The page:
Games that have a lot of different types of creatures may have all three categories covered, in which case, you have a different problem about considering when/where/why some get some treatment and others get a different treatment despite being more-or-less the same.

The classic problems of D&D’s “evil alignment races” has always been along this line.   My usual cop out is to redefine such things and either firmly put creatures into the People category, or make them some kind of creation of magic where they are Monsters or Beasts – not sentient folks who have kids and hopes and dreams, etc.  It still means a bit of work both on the backend of creating it and explaining to players.

This is one of those things any pre-existing setting should have already handled and made clear, but for many games and settings, it’s a nebulous or unclear thing, often the result of a mishmash of many people creating a setting without much consultation or consideration of overarching narrative themes or real world biases.

And of course, in the classic tabletop RPG fashion, it’s left to us at the table to fix what shouldn’t have been absent/broken in the first place.

Side Notes

* There’s occasional stories of the horror movie monster finding redemption or being released from their role of evil, however that happens primarily through the actions of protagonists, and not the agency of the monster itself.  The monster will not change without someone else forcing it to change.

**Zombie stories complicate this a little by questioning the time of when someone “turns”, but you don’t see people turn BACK after they become zombies.  And of course, the whole zombie mythos being used that way is EXTRA fucked up in regard to “guilt free violence” when you consider it’s original mythology of the horror of dehumanization and eternal slavery…

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Building Tutorial into Play

January 3, 2016

Although I’ve been writing a lot less here, I’ve been doing a lot of research into game design.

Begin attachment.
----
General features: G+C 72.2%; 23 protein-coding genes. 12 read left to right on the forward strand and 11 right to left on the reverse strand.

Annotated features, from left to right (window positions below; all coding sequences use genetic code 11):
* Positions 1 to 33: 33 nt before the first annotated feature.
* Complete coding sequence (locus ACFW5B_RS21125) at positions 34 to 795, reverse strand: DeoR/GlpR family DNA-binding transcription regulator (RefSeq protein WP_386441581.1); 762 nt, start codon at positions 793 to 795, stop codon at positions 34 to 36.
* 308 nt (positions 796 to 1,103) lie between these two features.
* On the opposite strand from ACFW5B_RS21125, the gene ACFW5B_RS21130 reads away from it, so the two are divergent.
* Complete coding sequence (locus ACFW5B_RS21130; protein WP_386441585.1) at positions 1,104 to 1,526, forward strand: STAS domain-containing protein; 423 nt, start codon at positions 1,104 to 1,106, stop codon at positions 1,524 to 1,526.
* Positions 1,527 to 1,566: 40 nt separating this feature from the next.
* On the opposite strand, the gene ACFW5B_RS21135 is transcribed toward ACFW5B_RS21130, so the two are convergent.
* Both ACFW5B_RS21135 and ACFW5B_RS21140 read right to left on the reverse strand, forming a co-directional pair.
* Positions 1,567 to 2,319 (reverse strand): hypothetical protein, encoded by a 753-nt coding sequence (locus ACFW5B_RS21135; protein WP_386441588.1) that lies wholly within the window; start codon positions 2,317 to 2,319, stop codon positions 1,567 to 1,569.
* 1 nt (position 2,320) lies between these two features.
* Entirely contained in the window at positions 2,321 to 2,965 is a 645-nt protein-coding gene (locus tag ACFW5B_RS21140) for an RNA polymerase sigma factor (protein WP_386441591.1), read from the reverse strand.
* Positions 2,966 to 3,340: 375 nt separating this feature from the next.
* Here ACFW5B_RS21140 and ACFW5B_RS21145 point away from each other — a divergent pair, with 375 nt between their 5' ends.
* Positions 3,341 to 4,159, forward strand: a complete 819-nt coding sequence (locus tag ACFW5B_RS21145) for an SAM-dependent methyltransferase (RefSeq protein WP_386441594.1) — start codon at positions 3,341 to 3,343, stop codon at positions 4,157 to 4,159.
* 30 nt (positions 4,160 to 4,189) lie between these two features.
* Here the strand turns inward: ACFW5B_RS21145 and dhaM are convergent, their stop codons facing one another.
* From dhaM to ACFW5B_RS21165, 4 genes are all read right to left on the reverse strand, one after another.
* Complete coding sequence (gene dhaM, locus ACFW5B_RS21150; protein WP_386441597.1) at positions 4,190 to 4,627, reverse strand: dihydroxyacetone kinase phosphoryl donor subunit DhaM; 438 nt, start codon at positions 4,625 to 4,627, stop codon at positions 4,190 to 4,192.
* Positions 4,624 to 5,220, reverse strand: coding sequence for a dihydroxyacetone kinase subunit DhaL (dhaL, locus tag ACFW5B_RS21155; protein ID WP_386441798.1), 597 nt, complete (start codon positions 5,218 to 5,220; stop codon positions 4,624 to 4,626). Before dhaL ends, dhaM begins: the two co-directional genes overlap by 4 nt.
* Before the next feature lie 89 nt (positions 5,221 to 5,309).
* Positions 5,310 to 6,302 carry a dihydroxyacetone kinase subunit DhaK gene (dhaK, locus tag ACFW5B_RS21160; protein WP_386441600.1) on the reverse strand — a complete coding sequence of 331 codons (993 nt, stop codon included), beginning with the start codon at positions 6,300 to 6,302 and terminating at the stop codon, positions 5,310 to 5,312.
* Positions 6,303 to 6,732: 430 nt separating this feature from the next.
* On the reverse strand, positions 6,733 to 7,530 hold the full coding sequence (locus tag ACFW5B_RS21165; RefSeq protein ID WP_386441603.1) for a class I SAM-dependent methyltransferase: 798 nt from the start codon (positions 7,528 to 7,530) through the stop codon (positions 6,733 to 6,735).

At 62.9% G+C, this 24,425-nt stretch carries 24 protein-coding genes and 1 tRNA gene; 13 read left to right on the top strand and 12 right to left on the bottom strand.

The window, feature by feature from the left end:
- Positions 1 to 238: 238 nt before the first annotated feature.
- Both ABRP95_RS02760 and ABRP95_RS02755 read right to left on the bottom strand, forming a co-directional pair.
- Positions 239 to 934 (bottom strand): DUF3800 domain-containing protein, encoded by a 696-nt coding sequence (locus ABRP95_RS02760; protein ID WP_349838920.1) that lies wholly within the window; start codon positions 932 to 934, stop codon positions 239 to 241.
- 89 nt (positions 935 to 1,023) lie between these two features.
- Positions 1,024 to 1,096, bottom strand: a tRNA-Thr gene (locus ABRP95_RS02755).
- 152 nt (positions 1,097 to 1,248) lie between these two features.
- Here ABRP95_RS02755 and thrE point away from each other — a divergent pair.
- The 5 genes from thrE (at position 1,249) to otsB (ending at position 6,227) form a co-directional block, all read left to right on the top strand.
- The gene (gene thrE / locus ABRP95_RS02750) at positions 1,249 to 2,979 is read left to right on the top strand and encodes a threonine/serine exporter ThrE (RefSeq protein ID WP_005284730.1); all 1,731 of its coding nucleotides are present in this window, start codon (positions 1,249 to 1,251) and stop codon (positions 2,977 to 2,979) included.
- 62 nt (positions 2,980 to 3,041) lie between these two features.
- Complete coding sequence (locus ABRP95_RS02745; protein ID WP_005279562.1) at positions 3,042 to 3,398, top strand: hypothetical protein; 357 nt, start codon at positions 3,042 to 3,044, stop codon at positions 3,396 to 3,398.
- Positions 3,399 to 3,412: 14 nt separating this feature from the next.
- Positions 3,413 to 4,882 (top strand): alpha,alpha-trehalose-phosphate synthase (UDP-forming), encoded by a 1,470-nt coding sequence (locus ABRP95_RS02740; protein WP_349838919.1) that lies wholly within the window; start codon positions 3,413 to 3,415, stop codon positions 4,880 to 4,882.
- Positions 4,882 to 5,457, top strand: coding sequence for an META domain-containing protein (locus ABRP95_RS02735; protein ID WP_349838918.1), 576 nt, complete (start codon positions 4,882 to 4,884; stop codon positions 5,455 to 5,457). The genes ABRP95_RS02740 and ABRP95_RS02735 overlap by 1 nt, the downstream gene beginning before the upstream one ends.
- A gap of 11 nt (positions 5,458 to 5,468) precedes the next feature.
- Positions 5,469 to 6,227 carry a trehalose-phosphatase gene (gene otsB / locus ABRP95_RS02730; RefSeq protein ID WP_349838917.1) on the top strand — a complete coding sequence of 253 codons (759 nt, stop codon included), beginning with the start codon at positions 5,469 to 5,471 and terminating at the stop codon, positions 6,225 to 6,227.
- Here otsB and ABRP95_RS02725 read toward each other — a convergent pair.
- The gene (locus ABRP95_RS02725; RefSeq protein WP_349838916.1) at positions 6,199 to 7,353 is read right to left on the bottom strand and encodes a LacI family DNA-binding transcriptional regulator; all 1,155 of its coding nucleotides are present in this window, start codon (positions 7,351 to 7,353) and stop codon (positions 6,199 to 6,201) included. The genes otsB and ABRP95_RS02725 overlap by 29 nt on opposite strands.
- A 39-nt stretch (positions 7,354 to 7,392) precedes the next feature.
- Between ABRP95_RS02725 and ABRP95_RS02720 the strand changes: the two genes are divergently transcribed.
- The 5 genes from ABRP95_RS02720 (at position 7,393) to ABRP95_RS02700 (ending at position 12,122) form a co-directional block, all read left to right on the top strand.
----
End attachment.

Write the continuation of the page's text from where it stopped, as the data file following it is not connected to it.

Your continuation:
One of the things we do a lot in tabletop games is give a lot of description in how the rules work, and examples of the rules working, but not so much in terms of considering building play in a way that progressive teaches/builds skills for play in the process.

Boardgames that have variable scenarios will often have tutorial scenarios where you learn a few rules at a time, or highlight a few key strategies that are necessary for proficient play.  And of course, that multi-billion dollar industry of videogames has a lot of development…like this short analysis of Nintendo’s design consideration in Zelda: Link to the Past to teach about how combat works.

While videogames are definitely a different medium, there’s certainly a lot of design ideas we can backport to tabletop games.  In that example alone, consider the fact that the encounter is designed to put all the advantages to the player between giving the player a free ambush, and the option to run.  It’s not just about numbers, it’s about framing the situation, and giving the players information and time to consider their options.

At least for RPGs of the tactical Gamist bent, there’s plenty to draw from in terms of designing to teach tactics or strategies by encounters.  But what about other types of games?

For Narrativist games, Vincent Baker’s Poisoned does a good job with the starting scene of play. For Poison’d, the pirates are in a highly charged situation – there’s an assassin to deal with, someone needs to be nominated Captain, and the Royal Navy will soon be upon them…The game basically revolves on making Bargains and committing violence, and those two are well primed to happen in short order.  Beyond mechanics, however, the situations also set you up to make a lot of moral choices, which is the thematic core to the game.

Narrativism has the advantage that the core skill of expressing a compelling character and their development is something people have a lifetime exposure to, in the form of stories, and the real trick is mostly getting players to think about how the wield the rules towards that end.

Simulationism’s spectrum of creative expression within the genre expectations and the experience of character identification…  The genre expectations part is probably easier by priming situations that fit within it easily, but the latter has always seemed so subjective to me I don’t have any way to consider a full approach to it.

Of course, this all depends on identifying what the core point of your play is to begin with, before you can figure out how to provide situations that best orient and train players.